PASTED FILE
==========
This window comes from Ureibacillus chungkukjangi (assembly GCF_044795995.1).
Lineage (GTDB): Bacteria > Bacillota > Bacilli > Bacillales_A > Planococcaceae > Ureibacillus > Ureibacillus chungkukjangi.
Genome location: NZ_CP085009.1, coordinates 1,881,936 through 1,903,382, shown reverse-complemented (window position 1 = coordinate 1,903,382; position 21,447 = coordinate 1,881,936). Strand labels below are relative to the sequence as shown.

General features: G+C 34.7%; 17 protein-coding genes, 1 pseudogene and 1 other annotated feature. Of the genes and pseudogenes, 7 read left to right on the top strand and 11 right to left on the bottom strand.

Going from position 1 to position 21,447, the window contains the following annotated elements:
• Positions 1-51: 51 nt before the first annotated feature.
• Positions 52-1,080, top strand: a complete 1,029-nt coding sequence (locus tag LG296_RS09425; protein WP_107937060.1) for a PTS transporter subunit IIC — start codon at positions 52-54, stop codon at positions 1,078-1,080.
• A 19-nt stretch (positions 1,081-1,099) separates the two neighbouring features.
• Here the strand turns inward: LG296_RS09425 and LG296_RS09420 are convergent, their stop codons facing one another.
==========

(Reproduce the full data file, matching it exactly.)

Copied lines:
This window comes from Ureibacillus chungkukjangi (assembly GCF_044795995.1).
Lineage (GTDB): Bacteria > Bacillota > Bacilli > Bacillales_A > Planococcaceae > Ureibacillus > Ureibacillus chungkukjangi.
Genome location: NZ_CP085009.1, coordinates 1,881,936 through 1,903,382, shown reverse-complemented (window position 1 = coordinate 1,903,382; position 21,447 = coordinate 1,881,936). Strand labels below are relative to the sequence as shown.

General features: G+C 34.7%; 17 protein-coding genes, 1 pseudogene and 1 other annotated feature. Of the genes and pseudogenes, 7 read left to right on the top strand and 11 right to left on the bottom strand.

Going from position 1 to position 21,447, the window contains the following annotated elements:
• Positions 1-51: 51 nt before the first annotated feature.
• Positions 52-1,080, top strand: a complete 1,029-nt coding sequence (locus tag LG296_RS09425; protein WP_107937060.1) for a PTS transporter subunit IIC — start codon at positions 52-54, stop codon at positions 1,078-1,080.
• A 19-nt stretch (positions 1,081-1,099) separates the two neighbouring features.
• Here the strand turns inward: LG296_RS09425 and LG296_RS09420 are convergent, their stop codons facing one another.